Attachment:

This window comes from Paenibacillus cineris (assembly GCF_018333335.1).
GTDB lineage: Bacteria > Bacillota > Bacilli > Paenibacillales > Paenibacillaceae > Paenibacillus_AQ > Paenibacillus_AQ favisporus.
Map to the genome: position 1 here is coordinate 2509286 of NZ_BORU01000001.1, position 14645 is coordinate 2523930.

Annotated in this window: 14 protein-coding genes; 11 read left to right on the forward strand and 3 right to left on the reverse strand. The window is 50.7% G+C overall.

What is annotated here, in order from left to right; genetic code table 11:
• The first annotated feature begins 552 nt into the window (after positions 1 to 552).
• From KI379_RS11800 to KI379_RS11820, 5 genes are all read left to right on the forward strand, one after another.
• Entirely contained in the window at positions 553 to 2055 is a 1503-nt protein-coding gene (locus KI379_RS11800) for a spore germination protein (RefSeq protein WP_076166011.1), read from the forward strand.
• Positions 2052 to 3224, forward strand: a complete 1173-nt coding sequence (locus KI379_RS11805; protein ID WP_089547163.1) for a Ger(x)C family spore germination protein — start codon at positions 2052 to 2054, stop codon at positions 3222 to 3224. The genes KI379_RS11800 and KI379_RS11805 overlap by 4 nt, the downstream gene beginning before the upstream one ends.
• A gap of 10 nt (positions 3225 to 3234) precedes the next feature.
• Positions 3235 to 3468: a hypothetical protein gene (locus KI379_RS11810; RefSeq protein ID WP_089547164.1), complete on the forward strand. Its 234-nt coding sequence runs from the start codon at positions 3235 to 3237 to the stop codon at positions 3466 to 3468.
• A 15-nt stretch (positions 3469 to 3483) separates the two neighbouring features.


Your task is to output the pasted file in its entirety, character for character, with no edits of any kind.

This window comes from Paenibacillus cineris (assembly GCF_018333335.1).
GTDB lineage: Bacteria > Bacillota > Bacilli > Paenibacillales > Paenibacillaceae > Paenibacillus_AQ > Paenibacillus_AQ favisporus.
Map to the genome: position 1 here is coordinate 2509286 of NZ_BORU01000001.1, position 14645 is coordinate 2523930.

Annotated in this window: 14 protein-coding genes; 11 read left to right on the forward strand and 3 right to left on the reverse strand. The window is 50.7% G+C overall.

What is annotated here, in order from left to right; genetic code table 11:
• The first annotated feature begins 552 nt into the window (after positions 1 to 552).
• From KI379_RS11800 to KI379_RS11820, 5 genes are all read left to right on the forward strand, one after another.
• Entirely contained in the window at positions 553 to 2055 is a 1503-nt protein-coding gene (locus KI379_RS11800) for a spore germination protein (RefSeq protein WP_076166011.1), read from the forward strand.
• Positions 2052 to 3224, forward strand: a complete 1173-nt coding sequence (locus KI379_RS11805; protein ID WP_089547163.1) for a Ger(x)C family spore germination protein — start codon at positions 2052 to 2054, stop codon at positions 3222 to 3224. The genes KI379_RS11800 and KI379_RS11805 overlap by 4 nt, the downstream gene beginning before the upstream one ends.
• A gap of 10 nt (positions 3225 to 3234) precedes the next feature.
• Positions 3235 to 3468: a hypothetical protein gene (locus KI379_RS11810; RefSeq protein ID WP_089547164.1), complete on the forward strand. Its 234-nt coding sequence runs from the start codon at positions 3235 to 3237 to the stop codon at positions 3466 to 3468.
• A 15-nt stretch (positions 3469 to 3483) separates the two neighbouring features.